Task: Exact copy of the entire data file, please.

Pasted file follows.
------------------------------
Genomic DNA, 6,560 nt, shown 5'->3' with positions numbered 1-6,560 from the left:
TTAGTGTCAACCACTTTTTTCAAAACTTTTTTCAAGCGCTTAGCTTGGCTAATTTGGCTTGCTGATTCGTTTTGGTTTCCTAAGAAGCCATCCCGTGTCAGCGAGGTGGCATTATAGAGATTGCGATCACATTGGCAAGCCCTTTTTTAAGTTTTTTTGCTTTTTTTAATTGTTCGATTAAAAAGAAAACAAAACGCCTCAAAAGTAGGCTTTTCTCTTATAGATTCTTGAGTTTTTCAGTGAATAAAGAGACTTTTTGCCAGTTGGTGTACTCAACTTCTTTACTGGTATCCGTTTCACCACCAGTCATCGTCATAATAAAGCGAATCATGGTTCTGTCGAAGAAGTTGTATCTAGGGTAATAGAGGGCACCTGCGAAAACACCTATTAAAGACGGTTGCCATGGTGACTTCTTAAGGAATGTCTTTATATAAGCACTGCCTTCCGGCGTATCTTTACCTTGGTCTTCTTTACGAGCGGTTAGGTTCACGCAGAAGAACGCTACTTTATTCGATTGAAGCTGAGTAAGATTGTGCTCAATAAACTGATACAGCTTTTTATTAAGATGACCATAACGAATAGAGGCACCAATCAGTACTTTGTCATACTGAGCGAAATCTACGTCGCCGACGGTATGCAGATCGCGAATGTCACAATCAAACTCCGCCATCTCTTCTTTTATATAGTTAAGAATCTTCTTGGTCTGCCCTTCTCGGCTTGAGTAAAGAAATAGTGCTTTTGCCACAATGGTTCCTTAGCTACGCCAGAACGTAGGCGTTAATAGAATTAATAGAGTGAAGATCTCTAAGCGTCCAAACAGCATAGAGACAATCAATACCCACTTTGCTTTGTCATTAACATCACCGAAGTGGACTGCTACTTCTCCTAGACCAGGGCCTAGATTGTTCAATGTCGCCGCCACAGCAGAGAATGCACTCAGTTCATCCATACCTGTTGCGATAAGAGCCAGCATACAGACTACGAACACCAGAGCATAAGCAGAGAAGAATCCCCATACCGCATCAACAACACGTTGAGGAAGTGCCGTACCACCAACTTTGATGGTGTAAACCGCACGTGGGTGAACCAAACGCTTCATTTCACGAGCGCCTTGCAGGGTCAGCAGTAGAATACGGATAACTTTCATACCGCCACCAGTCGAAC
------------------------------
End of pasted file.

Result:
Genomic DNA, 6,560 nt, shown 5'->3' with positions numbered 1-6,560 from the left:
TTAGTGTCAACCACTTTTTTCAAAACTTTTTTCAAGCGCTTAGCTTGGCTAATTTGGCTTGCTGATTCGTTTTGGTTTCCTAAGAAGCCATCCCGTGTCAGCGAGGTGGCATTATAGAGATTGCGATCACATTGGCAAGCCCTTTTTTAAGTTTTTTTGCTTTTTTTAATTGTTCGATTAAAAAGAAAACAAAACGCCTCAAAAGTAGGCTTTTCTCTTATAGATTCTTGAGTTTTTCAGTGAATAAAGAGACTTTTTGCCAGTTGGTGTACTCAACTTCTTTACTGGTATCCGTTTCACCACCAGTCATCGTCATAATAAAGCGAATCATGGTTCTGTCGAAGAAGTTGTATCTAGGGTAATAGAGGGCACCTGCGAAAACACCTATTAAAGACGGTTGCCATGGTGACTTCTTAAGGAATGTCTTTATATAAGCACTGCCTTCCGGCGTATCTTTACCTTGGTCTTCTTTACGAGCGGTTAGGTTCACGCAGAAGAACGCTACTTTATTCGATTGAAGCTGAGTAAGATTGTGCTCAATAAACTGATACAGCTTTTTATTAAGATGACCATAACGAATAGAGGCACCAATCAGTACTTTGTCATACTGAGCGAAATCTACGTCGCCGACGGTATGCAGATCGCGAATGTCACAATCAAACTCCGCCATCTCTTCTTTTATATAGTTAAGAATCTTCTTGGTCTGCCCTTCTCGGCTTGAGTAAAGAAATAGTGCTTTTGCCACAATGGTTCCTTAGCTACGCCAGAACGTAGGCGTTAATAGAATTAATAGAGTGAAGATCTCTAAGCGTCCAAACAGCATAGAGACAATCAATACCCACTTTGCTTTGTCATTAACATCACCGAAGTGGACTGCTACTTCTCCTAGACCAGGGCCTAGATTGTTCAATGTCGCCGCCACAGCAGAGAATGCACTCAGTTCATCCATACCTGTTGCGATAAGAGCCAGCATACAGACTACGAACACCAGAGCATAAGCAGAGAAGAATCCCCATACCGCATCAACAACACGTTGAGGAAGTGCCGTACCACCAACTTTGATGGTGTAAACCGCACGTGGGTGAACCAAACGCTTCATTTCACGAGCGCCTTGCAGGGTCAGCAGTAGAATACGGATAACTTTCATACCGCCACCAGTCGAAC